A new poll concludes that 74% of Canadians want car manufacturers pushed to increase zero-emission vehicle (ZEV) production, even if it harms their profits. But an industry representative warns that regulations targeting Canadian automakers could disrupt the North American auto market.
“A strong federal ZEV regulation will help the Canadian car industry better compete in the electrified future that the global market is demanding,” said DSF Senior Climate Policy Advisor Tom Green. He pointed to the recently-adopted Inflation Reduction Act as a measure that will make electric cars widely available to Americans.
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“For the climate and our health, it’s time for regulations that signal the internal combustion engine’s final days are just around the corner,” Green added.
According to environmental groups that commissioned the poll, automakers do not want to speed up the shift to ZEVs because they make less money on each vehicle. They’re urging the federal government to mirror policies like those in Quebec and British Columbia that require automakers to shift their business plans to sell more ZEVs.
The poll, [pdf] conducted with 1,500 Canadians aged 18 and over—with oversamples in Ontario and Nova Scotia—found that 74% of respondents somewhat or strongly agreed that “vehicle manufacturers have a responsibility to increase ZEV production, and shift away from producing gasoline-powered vehicles, even if it has a negative impact on their profits.” Out of the total, 32% said they strongly agreed, while 41% said they somewhat agreed.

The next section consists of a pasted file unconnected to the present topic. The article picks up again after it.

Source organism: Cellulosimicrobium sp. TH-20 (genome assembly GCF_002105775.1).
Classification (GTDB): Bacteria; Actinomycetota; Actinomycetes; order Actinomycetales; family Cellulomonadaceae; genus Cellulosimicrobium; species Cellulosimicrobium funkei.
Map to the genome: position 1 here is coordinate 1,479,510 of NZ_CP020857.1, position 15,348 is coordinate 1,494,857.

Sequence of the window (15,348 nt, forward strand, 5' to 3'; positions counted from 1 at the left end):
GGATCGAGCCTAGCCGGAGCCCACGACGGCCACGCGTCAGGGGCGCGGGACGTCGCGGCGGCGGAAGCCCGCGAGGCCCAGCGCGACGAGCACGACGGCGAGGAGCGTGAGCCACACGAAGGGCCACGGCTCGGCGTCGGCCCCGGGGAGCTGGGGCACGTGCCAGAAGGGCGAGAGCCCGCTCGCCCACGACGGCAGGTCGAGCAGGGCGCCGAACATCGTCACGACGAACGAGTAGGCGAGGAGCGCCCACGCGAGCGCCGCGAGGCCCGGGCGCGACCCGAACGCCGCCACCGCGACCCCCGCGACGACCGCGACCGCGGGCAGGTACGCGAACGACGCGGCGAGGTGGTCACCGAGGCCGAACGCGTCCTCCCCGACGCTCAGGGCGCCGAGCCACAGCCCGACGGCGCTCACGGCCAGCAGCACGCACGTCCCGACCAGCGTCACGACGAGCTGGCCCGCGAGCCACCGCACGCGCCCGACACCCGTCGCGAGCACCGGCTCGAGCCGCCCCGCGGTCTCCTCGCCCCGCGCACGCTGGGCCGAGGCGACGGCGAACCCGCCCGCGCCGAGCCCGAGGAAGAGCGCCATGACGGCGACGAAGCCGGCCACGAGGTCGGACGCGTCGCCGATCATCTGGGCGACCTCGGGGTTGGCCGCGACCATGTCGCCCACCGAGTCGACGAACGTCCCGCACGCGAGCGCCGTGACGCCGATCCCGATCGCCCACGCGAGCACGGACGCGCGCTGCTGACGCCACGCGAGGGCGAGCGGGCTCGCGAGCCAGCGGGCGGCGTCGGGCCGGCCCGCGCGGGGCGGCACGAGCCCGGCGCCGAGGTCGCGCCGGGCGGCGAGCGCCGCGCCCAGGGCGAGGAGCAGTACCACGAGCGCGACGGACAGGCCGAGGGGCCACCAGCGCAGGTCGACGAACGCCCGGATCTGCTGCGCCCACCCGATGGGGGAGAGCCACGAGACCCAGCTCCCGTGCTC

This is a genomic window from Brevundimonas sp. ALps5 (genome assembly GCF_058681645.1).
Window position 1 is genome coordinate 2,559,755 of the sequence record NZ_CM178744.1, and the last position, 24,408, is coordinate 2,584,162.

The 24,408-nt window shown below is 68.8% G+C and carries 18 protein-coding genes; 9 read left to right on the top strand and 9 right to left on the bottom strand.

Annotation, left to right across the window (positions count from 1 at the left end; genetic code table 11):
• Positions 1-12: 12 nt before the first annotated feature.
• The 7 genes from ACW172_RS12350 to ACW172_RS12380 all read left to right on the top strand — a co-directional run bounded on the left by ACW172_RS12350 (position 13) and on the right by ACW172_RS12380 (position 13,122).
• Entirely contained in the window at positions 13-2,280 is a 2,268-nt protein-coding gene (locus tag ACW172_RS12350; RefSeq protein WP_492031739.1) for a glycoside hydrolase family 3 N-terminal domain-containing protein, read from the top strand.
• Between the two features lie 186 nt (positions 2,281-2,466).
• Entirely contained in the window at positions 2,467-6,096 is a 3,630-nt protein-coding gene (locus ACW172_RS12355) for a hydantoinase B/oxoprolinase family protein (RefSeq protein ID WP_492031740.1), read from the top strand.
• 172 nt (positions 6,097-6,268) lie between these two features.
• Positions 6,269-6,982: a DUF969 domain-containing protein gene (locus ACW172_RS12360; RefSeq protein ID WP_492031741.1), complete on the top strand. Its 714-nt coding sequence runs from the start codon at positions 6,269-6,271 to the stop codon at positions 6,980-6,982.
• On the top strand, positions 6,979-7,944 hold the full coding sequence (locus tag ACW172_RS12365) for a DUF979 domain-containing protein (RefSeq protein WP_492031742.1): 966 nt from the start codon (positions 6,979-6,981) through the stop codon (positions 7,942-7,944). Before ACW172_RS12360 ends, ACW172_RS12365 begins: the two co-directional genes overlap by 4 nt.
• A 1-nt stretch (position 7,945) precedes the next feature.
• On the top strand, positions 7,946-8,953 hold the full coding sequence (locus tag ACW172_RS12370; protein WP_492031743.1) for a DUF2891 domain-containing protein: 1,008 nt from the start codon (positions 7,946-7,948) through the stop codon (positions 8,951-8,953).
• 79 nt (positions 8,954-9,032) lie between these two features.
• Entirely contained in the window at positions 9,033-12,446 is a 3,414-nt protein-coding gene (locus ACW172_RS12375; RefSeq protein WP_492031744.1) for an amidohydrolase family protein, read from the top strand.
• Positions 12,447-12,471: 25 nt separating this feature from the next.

And 58% of Canadians—27% strongly supporting, and 31% somewhat supporting—backed financial penalties for manufacturers that do not produce or sell more ZEVs.
The poll also showed that wait times for EVs were affecting customers’ purchasing decisions, with 82% agreeing that “we need policy to increase supply and reduce wait times of ZEVs to meet the 2035 target,” and 83% saying manufacturers should increase investment in ZEV availability.
But Brian Kingston, president and CEO of the Canadian Vehicle Manufacturers’ Association (CVMA), cautioned that Canada-specific regulations could be harmful for the country’s auto industry, which is strongly integrated with that of the US. In a recent article for Policy Options, he says the countries’ cooperation in auto manufacturing has enabled auto companies’ investment in Canadian production, and likens establishing Canada-unique, regulated EV sales targets to “putting the puck in your own net after tying the game.”
Kingston adds that auto companies are already making big investments in ZEVs and the transition can only happen so fast. He cited global automakers’ US$515 billion investment in EV manufacturing and batteries through 2030, and Ford’s plans to produce two million EVs annually by 2026, as notable examples.
“These are extremely ambitious targets, and a lot of money is being invested in this,” Kingston told The Energy Mix.
“That’s a long way of saying that this transition doesn’t happen without manufacturers and these companies are making big investments,” he added.
Kingston added that manufacturers are working against supply chain challenges—like the shortage of semiconductor ships—that are out of their control, though Inflation Reduction Act as well as the new CHIPS Act in the U.S. could go a long way to speed up production. Lagging consumer demand, which he attributed to customer misgivings about price and poor EV infrastructure, is also holding back EV production, Kingston said.
“Unfortunately, Canada has one of the weakest consumer incentive programs that we see compared to other mediums and jurisdictions. We’ve only got a $5,000 incentive at the federal level and it doesn’t apply to a whole range of vehicles that are coming into the market because it has MSRP caps,” Kingston said, referring to automobile retail prices. He pointed to a CVMA report released in June showing large gaps in Canadian consumer incentives and charging infrastructure and calling for the federal government to invest more to addressing these gaps.
An Abacus poll earlier in the year found that nearly 80% of customers showed some degree of openness to owning an EV, with opinions ranging from “hesitant but open” to “love the idea,” and 58% were at least inclined to buy an EV if they were making a purchase now (10% would “certainly” do so, 14% were “very likely,” and 31% were “inclined”).